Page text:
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Michael Listner, Sunday, 10-26-14 October 26, 2014

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Michael Listner, Sunday, 10-26-14


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Guest:  Michel Listner.  Topics:  Drones, air traffic control, NASA, SpaceX, patents, reusability, property, space law & more.  Please direct all comments and questions regarding Space Show programs/guest(s) to the Space Show blog, https://thespaceshow.wordpress.com.  Comments and questions should be relevant to the specific Space Show program. Written Transcripts of Space Show programs are a violation of our copyright and are not permitted without prior written consent, even if for your own use. We do not permit the commercial use of Space Show programs or any part thereof, nor do we permit editing, YouTube clips, or clips placed on other private channels & websites. Space Show programs can be quoted, but the quote must be cited or referenced using the proper citation format. Contact The Space Show for further information. In addition, please remember that your Amazon purchases can help support The Space Show/OGLF. See http://www.onegiantleapfoundation.org/amazon.htm.  For those listening to archives using live365.com and rating the programs, please email me as to why you assign a specific rating to the show. This will help me bring better programming to the audience.

We welcomed Michael Listner back to the show for a wide ranging discussion on space law issues.  During the first segment of our 95 minute show, Michael started by addressing the NASA program to develop an air traffic control system for drones.  We spent the first part of this segment talking about the system, what it might be like, the partners working with NASA on the plan, the role of the FAA, and related items.  Part of this discussion focused on the need for regulations as Michael said without some regulations there is chaos.  The trick is to balance the regulations to maintain safety and order but also to enable commercial growth.  In this segment, we talked about the Dream Chaser challenge to the decision by NASA re commercial crew with the awards going to Boeing and SpaceX.  To help us understand the appeals process, Michael cited the recent KC-X tanker deal which Boeing appealed and ultimately won the contract.  Michael then updated us with as much info as is known re the SpaceX-AF litigation over the bulk buy, then we talked about the patent dispute with Blue Origin and SpaceX regarding a reusable system meant to land on a barge.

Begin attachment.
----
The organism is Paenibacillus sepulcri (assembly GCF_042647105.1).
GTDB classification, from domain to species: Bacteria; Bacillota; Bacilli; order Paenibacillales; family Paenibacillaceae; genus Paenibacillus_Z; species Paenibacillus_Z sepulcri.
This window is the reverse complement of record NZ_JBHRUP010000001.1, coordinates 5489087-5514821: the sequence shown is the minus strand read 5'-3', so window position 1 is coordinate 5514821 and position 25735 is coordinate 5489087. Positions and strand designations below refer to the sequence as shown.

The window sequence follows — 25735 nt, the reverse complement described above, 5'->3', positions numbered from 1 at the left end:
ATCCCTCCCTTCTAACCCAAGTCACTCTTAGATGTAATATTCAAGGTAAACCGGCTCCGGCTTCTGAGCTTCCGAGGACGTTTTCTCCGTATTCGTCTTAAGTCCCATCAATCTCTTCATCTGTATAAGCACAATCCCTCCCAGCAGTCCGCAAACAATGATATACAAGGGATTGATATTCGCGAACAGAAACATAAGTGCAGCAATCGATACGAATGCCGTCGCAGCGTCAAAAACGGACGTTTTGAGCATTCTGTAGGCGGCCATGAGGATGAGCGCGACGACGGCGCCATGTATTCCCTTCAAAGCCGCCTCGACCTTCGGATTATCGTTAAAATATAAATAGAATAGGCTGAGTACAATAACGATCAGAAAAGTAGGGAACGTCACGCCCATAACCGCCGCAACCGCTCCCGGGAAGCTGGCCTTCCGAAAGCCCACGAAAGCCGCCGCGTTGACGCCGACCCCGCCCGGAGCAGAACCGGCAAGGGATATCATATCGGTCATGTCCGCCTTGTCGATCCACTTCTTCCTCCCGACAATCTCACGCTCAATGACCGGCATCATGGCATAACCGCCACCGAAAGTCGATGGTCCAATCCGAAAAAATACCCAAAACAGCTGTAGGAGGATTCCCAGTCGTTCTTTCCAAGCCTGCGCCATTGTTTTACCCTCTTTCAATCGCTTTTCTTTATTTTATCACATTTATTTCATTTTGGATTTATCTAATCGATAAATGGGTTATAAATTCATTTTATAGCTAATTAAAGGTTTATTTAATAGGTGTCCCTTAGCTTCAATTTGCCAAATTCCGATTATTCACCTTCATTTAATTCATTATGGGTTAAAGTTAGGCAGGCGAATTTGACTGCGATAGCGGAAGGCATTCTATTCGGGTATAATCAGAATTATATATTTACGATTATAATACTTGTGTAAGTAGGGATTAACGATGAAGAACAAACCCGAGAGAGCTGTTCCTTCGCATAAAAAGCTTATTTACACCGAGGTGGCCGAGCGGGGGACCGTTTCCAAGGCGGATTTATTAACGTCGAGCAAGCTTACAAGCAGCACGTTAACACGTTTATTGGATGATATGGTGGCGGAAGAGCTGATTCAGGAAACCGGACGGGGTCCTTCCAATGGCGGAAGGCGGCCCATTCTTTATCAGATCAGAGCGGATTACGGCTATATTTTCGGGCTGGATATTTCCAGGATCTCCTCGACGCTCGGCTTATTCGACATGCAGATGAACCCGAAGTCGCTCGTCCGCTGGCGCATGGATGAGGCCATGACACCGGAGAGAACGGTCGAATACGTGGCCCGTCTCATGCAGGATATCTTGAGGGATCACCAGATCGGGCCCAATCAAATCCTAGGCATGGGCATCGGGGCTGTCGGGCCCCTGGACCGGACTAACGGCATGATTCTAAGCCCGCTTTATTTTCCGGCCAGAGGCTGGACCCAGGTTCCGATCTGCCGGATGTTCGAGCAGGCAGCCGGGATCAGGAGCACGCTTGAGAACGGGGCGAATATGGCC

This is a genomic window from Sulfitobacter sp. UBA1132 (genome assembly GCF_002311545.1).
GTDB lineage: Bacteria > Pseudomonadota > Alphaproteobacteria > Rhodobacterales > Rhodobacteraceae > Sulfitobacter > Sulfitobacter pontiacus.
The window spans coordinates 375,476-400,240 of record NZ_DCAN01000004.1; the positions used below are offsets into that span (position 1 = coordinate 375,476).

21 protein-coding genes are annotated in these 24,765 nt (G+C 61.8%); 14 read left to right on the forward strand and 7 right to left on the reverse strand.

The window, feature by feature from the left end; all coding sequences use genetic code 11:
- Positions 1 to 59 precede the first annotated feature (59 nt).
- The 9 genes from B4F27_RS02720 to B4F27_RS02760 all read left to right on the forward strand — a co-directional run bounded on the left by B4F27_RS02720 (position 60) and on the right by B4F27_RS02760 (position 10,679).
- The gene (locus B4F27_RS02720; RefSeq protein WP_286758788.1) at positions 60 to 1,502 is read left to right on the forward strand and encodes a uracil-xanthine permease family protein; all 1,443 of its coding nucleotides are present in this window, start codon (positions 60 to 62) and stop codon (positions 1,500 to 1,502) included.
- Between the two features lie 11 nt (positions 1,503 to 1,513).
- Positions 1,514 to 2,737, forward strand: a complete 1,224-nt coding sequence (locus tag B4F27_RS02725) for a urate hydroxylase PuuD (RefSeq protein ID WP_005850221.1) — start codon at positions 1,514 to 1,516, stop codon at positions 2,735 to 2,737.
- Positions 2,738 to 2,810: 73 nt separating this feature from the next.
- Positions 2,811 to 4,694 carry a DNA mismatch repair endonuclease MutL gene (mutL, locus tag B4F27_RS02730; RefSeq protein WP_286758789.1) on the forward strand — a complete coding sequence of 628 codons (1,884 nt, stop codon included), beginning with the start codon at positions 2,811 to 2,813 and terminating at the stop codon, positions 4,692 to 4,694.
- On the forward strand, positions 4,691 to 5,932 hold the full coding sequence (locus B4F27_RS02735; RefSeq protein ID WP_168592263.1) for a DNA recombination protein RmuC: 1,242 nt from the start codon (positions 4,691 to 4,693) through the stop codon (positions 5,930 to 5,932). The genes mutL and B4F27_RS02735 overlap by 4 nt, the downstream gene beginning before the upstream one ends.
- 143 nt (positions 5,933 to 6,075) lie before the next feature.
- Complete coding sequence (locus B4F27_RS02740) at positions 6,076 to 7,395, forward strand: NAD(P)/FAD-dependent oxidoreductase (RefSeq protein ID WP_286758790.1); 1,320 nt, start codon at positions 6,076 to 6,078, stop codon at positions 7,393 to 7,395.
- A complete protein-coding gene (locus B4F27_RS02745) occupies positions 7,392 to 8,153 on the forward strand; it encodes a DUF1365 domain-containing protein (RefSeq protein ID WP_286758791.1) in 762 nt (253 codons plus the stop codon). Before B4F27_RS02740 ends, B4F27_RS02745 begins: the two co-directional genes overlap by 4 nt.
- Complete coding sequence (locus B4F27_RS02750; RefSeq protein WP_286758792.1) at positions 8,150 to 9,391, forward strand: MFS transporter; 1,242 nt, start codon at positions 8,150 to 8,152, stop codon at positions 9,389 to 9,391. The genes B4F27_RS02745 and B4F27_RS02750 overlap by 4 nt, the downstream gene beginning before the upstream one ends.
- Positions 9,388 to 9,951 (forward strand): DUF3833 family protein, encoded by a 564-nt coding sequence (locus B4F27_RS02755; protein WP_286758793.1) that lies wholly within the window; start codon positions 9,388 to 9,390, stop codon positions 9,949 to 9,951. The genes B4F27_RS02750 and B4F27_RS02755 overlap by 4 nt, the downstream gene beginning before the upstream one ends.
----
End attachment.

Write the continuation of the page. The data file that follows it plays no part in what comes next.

In the second segment, the issues of space property rights & the Asteroids Act came up.  Michael had some interesting observations that he shared with us.  Let us know on the blog what you think about property rights & the Asteroids Act.  A listener asked Michael about the prevailing law should a criminal act be carried out on a spaceship.  Michael explained what would happen if such an event happened in space.  Our guest was asked if he thought the midterm election would make a difference in space policy,  Listeners & I then asked Michael what to look for regarding the balance of this year and into 2015 concerning space legal issues.  Note what Michael pointed out to us.  His concluding comments addressed the need for proper space law to facilitate commercial space growth & exploration.